A few days ago, KeRanger, the first Mac ransomware found in the wild was discovered. Now, according to researchers from antivirus firm Bitdefender, KeRanger turned out to be based on a previous piece of ransomware known as Linux.Encoder, which emerged late last year, targeting Linux-based web servers.
The advantage to this is that Linux.Encoder possessed flaws in its cryptographic implementation for at least the first three versions, which allowed Bitdefender’s researchers to develop tools that could decrypt the files affected by the malware. According to Bogdan Botezatu, senior e-threat analyst at Bitdefender, even the latest version of Linux.Encoder (4), has the same flaws that affected the previous versions.
“The infected Mac OS X torrent client update analyzed by Bitdefender Labs looks virtually identical to version 4 of the Linux.Encoder Trojan that has been infecting thousands of Linux servers since the beginning of 2016,” Bitdefender researchers stated in a blog post published on Tuesday. The result of this is that KeRanger also contains the same broken cryptographic implementation.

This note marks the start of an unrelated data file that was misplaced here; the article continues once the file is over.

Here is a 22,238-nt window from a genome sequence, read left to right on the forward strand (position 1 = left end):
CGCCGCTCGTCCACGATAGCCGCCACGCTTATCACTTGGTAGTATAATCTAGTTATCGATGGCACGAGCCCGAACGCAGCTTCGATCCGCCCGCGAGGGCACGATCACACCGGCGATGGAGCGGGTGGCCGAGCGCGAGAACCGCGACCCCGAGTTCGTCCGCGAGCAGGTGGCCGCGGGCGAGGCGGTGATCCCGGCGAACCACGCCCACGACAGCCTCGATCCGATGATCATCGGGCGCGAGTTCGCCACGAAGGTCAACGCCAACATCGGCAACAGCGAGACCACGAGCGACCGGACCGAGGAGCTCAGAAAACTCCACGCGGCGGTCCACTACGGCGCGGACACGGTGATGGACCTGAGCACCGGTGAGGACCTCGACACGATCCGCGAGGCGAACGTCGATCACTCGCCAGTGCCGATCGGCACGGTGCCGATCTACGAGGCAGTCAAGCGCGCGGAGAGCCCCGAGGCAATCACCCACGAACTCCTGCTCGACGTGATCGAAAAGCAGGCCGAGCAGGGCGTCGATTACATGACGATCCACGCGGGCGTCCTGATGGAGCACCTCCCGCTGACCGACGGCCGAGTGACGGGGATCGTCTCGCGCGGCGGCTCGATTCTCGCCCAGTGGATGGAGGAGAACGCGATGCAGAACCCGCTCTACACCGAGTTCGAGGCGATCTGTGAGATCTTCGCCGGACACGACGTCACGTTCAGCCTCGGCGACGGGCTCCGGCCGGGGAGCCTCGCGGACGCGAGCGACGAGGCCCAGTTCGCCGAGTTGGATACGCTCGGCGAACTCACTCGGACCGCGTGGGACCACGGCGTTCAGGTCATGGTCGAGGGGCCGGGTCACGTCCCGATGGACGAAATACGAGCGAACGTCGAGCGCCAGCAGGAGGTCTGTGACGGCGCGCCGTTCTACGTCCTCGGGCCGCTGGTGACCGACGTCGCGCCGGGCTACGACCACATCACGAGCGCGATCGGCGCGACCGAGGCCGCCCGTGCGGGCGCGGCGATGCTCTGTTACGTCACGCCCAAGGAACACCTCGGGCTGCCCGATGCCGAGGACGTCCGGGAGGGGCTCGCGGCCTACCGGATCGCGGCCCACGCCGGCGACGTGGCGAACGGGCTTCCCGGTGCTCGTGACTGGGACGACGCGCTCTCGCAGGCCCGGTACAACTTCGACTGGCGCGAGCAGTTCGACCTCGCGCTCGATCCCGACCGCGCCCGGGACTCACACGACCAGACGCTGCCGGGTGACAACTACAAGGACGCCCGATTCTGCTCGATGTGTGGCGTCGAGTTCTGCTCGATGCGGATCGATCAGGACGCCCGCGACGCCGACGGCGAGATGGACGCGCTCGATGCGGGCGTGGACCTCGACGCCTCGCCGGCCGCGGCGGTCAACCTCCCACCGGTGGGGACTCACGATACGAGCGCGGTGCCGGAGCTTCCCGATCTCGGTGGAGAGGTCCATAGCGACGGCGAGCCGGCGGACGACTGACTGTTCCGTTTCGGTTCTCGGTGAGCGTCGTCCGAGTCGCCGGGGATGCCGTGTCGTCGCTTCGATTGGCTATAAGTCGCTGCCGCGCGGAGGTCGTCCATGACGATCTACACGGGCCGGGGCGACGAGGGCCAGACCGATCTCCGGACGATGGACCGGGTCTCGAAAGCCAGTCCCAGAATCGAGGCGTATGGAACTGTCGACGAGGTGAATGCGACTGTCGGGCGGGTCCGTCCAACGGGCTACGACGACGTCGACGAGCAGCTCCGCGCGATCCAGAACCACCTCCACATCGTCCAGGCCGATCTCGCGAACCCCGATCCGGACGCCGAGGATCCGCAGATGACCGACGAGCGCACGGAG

Bitdefender is yet to publish a tool able to decrypt KeRanger affected files, however, development of such a tool is under consideration, should the demand be sufficient.
The purpose behind KeRanger still remains to be seen, considering the great lengths that those responsible for it have gone to, including stealing a legitimate Apple developer’s certificate and hacking into a popular and trusted open source project’s website, if the ransomware they were distributing had such a crucial known weakness. Whether a newer, more dangerous version of KeRanger will appear in the future could be quite likely, however, those affected by its current iteration should be thankful that this incident was not more serious.